Legacy materials and cultural facework: Obscenity and bad words in Siouan language documentation 


  • Saul Schwartz


There is a tension in language documentation between the goal of producing: (1) a comprehensive record of endangered languages; and (2) a selective record that displays consciously curated images of indigenous cultural heritage. Drawing on ethnographic and archival research on how community linguists handle obscenity and bad words in Siouan language documentation, I reframe the problem of “thoroughness versus prudishness” (Hinton & Weigel 2002: 166) as a process of cultural facework (Goffman 1967), strategies that participants use to manage their social self-presentation in fieldwork as well as in the representations of culture circulated in the resulting documentary materials. Cultural facework requires participants in language documentation projects to be strategic in order to “project a good image of the speakers and their culture” (Mithun 2014: 27). In Siouan language documentation, three factors complicate cultural facework: (1) extensive collections of legacy materials; (2) the cultural value attributed to potentially obscene and therefore censored or concealed material; and (3) social conflict over how sensitive material should be handled. There is no solution to or escape from the process of facework, there is only further facework, i.e., additional and potentially controversial acts of censorship or disclosure designed to present a particular social image of a community and its culture.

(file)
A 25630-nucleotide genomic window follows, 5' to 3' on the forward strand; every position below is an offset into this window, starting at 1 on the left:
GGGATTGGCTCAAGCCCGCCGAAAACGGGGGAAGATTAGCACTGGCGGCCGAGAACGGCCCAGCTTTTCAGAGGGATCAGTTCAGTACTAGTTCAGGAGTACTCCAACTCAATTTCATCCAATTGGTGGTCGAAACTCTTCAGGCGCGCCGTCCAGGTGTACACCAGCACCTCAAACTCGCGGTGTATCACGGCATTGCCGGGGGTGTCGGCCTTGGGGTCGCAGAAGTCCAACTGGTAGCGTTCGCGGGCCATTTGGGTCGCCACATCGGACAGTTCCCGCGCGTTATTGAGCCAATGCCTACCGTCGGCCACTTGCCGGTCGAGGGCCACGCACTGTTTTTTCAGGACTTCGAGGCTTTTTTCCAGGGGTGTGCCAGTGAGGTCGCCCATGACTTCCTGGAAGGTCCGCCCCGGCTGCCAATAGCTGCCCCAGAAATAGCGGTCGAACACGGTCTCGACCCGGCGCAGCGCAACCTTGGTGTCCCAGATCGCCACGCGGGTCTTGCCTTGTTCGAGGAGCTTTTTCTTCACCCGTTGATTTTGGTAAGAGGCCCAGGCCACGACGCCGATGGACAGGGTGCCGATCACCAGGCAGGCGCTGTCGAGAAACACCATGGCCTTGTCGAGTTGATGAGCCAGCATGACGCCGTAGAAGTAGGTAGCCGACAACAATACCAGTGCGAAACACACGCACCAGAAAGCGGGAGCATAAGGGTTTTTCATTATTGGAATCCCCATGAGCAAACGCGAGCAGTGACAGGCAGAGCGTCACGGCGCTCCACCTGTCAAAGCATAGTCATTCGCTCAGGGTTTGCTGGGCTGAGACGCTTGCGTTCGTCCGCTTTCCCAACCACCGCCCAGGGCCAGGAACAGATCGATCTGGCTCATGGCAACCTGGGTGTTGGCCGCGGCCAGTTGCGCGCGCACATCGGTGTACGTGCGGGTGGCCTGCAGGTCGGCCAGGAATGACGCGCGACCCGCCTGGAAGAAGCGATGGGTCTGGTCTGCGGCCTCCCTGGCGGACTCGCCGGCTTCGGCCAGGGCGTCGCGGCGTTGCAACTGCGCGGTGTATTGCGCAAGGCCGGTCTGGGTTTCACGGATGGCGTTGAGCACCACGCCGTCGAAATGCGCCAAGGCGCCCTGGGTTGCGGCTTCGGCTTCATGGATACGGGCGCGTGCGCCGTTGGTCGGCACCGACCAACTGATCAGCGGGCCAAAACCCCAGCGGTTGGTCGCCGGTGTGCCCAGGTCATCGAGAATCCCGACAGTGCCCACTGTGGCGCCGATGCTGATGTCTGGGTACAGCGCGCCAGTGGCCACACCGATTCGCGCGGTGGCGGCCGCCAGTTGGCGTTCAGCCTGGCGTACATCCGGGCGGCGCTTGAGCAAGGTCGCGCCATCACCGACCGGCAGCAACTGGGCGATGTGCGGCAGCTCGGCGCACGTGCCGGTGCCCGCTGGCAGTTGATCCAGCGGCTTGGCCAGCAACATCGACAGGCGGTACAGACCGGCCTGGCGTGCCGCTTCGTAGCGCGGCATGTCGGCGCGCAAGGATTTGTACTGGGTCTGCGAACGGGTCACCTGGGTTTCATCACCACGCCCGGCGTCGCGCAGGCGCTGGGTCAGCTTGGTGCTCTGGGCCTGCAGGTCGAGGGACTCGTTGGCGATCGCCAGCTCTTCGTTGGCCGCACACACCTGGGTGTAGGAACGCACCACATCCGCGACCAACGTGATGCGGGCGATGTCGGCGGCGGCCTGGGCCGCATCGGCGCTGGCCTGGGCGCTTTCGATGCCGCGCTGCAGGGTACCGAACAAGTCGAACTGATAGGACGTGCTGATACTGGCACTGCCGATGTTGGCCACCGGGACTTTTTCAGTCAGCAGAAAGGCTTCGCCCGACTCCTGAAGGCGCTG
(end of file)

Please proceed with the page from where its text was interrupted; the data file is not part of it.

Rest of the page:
endangered languagesindigenouscultural heritageobscenityfaceworkcensoredsocial image
  • Year: 2021
  • Volume: 21
  • Page/Article: 166-198
  • DOI: 10.25894/ldd21
  • Published on 31 Dec 2021